In “A dog’s life; Puppy mills”, the article states “That adorable little puppy in the store probably came from a puppy mill, a breeding kennel that raises dogs in cramped, crude, filthy conditions.” The majority of these facilities are in the Midwest (there are an estimated 1,500 unlicensed kennels in Missouri alone), but they can be found throughout the country. Some dealers even import puppies from other countries. A number of states are enacting legislation to improve the conditions within puppy mills. Federal legislation produced the Puppy Mill Cruelty Prevention Act. This act is defined as “.
an exercise in direct democracy that was passed on November 2nd to improve conditions in the state’s breeding facilities.” (“California Law Sell Only Shelter Dogs and Cats,”). However there is little that the government can do regarding corruption and the large amount of puppy mills that need inspections. This corruption is documented in ways such as in the PETA site. The website states “The American Kennel Club (AKC) opposes mandatory spay-and-neuter programs for purebred dogs and receives funding from breeders who pay AKC registration fees.
Buyers may be swayed by talk of “papers” and “AKC registration,” but these papers cannot ensure good temperament or good health. As well, this is seen once again in the newspaper editorial “That Puppy in the window may have come from a bad breeder.” The editorial went on to indicate “And for even the ones that do, the standards set by the Animal Welfare Act are so abysmally low that breeders can keep animals in cramped cages, give them water as infrequently as twice a day, and breed females continuously to the detriment of their health.” The worst offenders, who fall short of even the minimal standards, get cited but may remain licensed despite repeated violations. Government actions have been made to go against these mills, but they lack the resources, time, and ability to thoroughly inspect and punish bad breeders in puppy mills.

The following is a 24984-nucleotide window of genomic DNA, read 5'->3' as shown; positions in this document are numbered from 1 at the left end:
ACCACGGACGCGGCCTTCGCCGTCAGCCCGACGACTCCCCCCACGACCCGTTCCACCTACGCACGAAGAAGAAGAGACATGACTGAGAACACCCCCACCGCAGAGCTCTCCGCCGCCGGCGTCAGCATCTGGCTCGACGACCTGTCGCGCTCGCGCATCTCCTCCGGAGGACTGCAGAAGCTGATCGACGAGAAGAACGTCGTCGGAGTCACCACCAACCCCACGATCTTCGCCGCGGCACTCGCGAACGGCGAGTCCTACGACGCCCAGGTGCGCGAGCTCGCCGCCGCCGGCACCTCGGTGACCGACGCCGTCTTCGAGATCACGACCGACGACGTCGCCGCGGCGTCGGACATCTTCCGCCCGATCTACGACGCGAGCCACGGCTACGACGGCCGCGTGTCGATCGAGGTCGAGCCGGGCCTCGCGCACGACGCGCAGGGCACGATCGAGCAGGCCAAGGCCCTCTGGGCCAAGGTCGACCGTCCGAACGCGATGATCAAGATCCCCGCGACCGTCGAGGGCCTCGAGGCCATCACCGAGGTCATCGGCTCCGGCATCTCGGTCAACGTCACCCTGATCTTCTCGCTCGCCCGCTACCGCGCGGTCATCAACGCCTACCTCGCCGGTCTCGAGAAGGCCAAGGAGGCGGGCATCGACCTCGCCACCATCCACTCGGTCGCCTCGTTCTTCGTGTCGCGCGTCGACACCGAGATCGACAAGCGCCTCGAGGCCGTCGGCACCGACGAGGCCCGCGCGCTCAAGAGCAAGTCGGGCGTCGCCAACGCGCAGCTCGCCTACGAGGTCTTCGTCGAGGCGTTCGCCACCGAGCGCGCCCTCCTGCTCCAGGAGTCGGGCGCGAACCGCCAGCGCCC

There are many people in the United States that feel that puppy mills should be improved instead of shut down completely. These concerned citizens feel that puppy mills should be reformed because there are good breeders producing pure breed puppies for consumers. The demand of these pure breed puppies as well as pet store opinions on puppy mills can be seen in evidence from “California Law Requires Pet Stores to Sell Only Shelter Dogs and Cats.” This source explains that “many people buy from breeders or pet stores because they want purebred dogs.” People pay more for these dogs, from $500 to $3000, on average. Some pet stores say the law will put them out of business. Some people support this opposition against the end of puppy mills.
However, the improvement of puppy mills will not help shelter dogs or stop some breeders from finding loopholes in order to save money. Previous sources mentioned show this through the weak government policies and corruption that bad breeders use to stay in business. I respectfully contend that puppy mills should be shut down.
Puppy mills cause both puppies and dogs to suffer in horrible living conditions. Their suffering stems from over breeding and overcrowded cages due to overpopulated mills. They also negatively affect the number of adopted puppies and dogs from accredited animal shelters. With these in mind, why should puppy mills even be considered for improvement? There would be little that could be done to assure that these puppies and breeding dogs would no longer be abused.
The issue of puppy mills has been seen as unimportant in the past, but now is the time for change. Although the issues surrounding puppy mills have gone virtually unnoticed by the public, they are becoming a greater issue and must all be shut down